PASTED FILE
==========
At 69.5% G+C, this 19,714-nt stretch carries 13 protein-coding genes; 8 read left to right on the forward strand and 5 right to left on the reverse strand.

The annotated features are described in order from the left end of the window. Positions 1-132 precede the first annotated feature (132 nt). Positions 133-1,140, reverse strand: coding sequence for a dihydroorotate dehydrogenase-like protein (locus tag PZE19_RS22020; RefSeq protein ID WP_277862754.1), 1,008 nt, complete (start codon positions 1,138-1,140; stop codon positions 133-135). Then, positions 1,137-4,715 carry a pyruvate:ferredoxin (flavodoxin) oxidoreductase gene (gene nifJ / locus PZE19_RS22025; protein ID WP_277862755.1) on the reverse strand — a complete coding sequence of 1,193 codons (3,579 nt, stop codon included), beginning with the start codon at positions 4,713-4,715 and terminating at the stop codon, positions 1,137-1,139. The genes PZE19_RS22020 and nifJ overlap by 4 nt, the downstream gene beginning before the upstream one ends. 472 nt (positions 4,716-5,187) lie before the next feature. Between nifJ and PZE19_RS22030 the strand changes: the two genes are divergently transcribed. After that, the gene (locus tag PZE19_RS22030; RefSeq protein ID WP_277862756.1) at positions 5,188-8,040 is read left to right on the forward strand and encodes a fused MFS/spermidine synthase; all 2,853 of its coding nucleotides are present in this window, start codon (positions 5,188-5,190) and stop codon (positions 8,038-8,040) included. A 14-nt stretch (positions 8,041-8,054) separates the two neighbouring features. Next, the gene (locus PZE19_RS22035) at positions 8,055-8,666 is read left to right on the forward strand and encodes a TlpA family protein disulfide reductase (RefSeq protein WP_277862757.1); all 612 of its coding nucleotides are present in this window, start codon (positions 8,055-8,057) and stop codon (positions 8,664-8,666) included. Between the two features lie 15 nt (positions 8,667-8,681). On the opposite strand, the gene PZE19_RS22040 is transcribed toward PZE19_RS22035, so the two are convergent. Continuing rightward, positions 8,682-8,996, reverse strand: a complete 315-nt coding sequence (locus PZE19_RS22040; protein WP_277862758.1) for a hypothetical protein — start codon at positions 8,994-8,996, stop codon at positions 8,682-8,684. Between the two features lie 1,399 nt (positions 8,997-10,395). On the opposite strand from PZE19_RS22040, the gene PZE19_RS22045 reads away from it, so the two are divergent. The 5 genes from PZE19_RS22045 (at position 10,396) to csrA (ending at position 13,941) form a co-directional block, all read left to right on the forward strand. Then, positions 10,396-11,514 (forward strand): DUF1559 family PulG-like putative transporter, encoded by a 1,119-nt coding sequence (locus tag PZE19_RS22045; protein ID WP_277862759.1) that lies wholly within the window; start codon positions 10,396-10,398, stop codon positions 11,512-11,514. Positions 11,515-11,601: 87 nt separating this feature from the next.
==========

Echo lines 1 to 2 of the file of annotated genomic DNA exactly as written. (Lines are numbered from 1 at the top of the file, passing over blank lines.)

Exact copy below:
At 69.5% G+C, this 19,714-nt stretch carries 13 protein-coding genes; 8 read left to right on the forward strand and 5 right to left on the reverse strand.

The annotated features are described in order from the left end of the window. Positions 1-132 precede the first annotated feature (132 nt). Positions 133-1,140, reverse strand: coding sequence for a dihydroorotate dehydrogenase-like protein (locus tag PZE19_RS22020; RefSeq protein ID WP_277862754.1), 1,008 nt, complete (start codon positions 1,138-1,140; stop codon positions 133-135). Then, positions 1,137-4,715 carry a pyruvate:ferredoxin (flavodoxin) oxidoreductase gene (gene nifJ / locus PZE19_RS22025; protein ID WP_277862755.1) on the reverse strand — a complete coding sequence of 1,193 codons (3,579 nt, stop codon included), beginning with the start codon at positions 4,713-4,715 and terminating at the stop codon, positions 1,137-1,139. The genes PZE19_RS22020 and nifJ overlap by 4 nt, the downstream gene beginning before the upstream one ends. 472 nt (positions 4,716-5,187) lie before the next feature. Between nifJ and PZE19_RS22030 the strand changes: the two genes are divergently transcribed. After that, the gene (locus tag PZE19_RS22030; RefSeq protein ID WP_277862756.1) at positions 5,188-8,040 is read left to right on the forward strand and encodes a fused MFS/spermidine synthase; all 2,853 of its coding nucleotides are present in this window, start codon (positions 5,188-5,190) and stop codon (positions 8,038-8,040) included. A 14-nt stretch (positions 8,041-8,054) separates the two neighbouring features. Next, the gene (locus PZE19_RS22035) at positions 8,055-8,666 is read left to right on the forward strand and encodes a TlpA family protein disulfide reductase (RefSeq protein WP_277862757.1); all 612 of its coding nucleotides are present in this window, start codon (positions 8,055-8,057) and stop codon (positions 8,664-8,666) included. Between the two features lie 15 nt (positions 8,667-8,681). On the opposite strand, the gene PZE19_RS22040 is transcribed toward PZE19_RS22035, so the two are convergent. Continuing rightward, positions 8,682-8,996, reverse strand: a complete 315-nt coding sequence (locus PZE19_RS22040; protein WP_277862758.1) for a hypothetical protein — start codon at positions 8,994-8,996, stop codon at positions 8,682-8,684. Between the two features lie 1,399 nt (positions 8,997-10,395). On the opposite strand from PZE19_RS22040, the gene PZE19_RS22045 reads away from it, so the two are divergent. The 5 genes from PZE19_RS22045 (at position 10,396) to csrA (ending at position 13,941) form a co-directional block, all read left to right on the forward strand. Then, positions 10,396-11,514 (forward strand): DUF1559 family PulG-like putative transporter, encoded by a 1,119-nt coding sequence (locus tag PZE19_RS22045; protein ID WP_277862759.1) that lies wholly within the window; start codon positions 10,396-10,398, stop codon positions 11,512-11,514. Positions 11,515-11,601: 87 nt separating this feature from the next.